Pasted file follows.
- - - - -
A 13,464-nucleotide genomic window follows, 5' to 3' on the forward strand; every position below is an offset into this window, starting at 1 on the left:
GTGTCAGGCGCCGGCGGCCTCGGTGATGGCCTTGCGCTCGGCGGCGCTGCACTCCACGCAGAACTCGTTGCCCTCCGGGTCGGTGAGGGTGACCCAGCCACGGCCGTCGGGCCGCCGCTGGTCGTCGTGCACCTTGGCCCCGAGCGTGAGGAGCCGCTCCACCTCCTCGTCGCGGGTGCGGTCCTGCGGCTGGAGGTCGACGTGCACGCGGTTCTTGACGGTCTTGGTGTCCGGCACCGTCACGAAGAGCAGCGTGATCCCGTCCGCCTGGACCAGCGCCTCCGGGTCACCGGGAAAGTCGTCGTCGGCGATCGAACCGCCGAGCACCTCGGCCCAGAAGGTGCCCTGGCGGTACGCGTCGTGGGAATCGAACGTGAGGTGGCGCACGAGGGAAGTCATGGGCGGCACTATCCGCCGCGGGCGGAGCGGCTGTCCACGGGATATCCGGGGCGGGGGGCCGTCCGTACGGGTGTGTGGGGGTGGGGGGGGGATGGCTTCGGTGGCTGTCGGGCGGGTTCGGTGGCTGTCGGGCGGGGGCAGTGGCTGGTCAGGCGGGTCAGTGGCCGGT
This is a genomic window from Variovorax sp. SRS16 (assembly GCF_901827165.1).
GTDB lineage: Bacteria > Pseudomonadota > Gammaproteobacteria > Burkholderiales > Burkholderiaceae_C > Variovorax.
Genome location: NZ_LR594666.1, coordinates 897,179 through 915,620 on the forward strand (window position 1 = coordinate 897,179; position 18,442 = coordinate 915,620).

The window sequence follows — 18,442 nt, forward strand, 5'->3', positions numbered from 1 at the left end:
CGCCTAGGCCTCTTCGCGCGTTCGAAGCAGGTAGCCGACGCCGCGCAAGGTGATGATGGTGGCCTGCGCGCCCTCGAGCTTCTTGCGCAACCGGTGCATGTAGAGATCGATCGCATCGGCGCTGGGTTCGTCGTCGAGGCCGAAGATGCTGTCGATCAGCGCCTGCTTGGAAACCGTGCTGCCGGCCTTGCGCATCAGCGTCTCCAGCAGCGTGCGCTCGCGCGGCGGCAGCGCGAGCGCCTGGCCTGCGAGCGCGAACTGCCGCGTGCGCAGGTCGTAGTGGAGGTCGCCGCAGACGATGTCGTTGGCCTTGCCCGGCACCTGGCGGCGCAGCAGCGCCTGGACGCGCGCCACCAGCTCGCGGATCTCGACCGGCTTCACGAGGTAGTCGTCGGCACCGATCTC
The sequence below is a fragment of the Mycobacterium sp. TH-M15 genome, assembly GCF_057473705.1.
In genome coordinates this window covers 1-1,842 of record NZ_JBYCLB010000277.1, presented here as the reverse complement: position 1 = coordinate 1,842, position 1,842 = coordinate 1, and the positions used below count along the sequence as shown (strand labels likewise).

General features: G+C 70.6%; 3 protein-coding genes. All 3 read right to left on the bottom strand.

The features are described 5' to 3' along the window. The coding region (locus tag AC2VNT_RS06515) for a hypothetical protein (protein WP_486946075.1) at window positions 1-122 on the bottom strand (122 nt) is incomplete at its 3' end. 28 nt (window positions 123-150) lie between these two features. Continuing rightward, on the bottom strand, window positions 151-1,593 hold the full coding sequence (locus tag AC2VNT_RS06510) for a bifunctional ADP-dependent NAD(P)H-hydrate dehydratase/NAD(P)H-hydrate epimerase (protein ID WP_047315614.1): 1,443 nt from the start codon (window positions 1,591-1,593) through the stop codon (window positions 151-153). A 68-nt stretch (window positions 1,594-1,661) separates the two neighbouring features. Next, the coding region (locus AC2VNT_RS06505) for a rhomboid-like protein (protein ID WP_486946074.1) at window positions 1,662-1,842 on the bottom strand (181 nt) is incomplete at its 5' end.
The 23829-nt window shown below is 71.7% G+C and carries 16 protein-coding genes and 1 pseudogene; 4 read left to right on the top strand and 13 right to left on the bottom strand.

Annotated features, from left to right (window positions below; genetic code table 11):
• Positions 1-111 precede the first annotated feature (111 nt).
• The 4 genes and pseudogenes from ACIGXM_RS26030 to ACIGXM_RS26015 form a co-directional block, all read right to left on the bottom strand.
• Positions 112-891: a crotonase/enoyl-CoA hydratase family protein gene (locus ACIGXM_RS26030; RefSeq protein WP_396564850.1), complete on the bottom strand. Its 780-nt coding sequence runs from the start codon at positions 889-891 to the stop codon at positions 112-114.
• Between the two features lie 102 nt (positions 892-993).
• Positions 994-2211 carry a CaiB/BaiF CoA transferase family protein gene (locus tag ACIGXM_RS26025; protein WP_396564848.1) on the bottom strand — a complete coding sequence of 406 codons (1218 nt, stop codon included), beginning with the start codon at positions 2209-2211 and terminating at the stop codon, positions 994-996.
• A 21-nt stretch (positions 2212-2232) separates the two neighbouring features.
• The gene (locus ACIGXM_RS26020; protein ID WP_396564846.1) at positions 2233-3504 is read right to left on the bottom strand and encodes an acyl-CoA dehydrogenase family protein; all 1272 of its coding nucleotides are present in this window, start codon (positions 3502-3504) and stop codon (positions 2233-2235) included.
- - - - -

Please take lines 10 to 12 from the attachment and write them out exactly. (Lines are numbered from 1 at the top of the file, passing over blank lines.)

General features: G+C 70.6%; 3 protein-coding genes. All 3 read right to left on the bottom strand.

The features are described 5' to 3' along the window. The coding region (locus tag AC2VNT_RS06515) for a hypothetical protein (protein WP_486946075.1) at window positions 1-122 on the bottom strand (122 nt) is incomplete at its 3' end. 28 nt (window positions 123-150) lie between these two features. Continuing rightward, on the bottom strand, window positions 151-1,593 hold the full coding sequence (locus tag AC2VNT_RS06510) for a bifunctional ADP-dependent NAD(P)H-hydrate dehydratase/NAD(P)H-hydrate epimerase (protein ID WP_047315614.1): 1,443 nt from the start codon (window positions 1,591-1,593) through the stop codon (window positions 151-153). A 68-nt stretch (window positions 1,594-1,661) separates the two neighbouring features. Next, the coding region (locus AC2VNT_RS06505) for a rhomboid-like protein (protein ID WP_486946074.1) at window positions 1,662-1,842 on the bottom strand (181 nt) is incomplete at its 5' end.
The 23829-nt window shown below is 71.7% G+C and carries 16 protein-coding genes and 1 pseudogene; 4 read left to right on the top strand and 13 right to left on the bottom strand.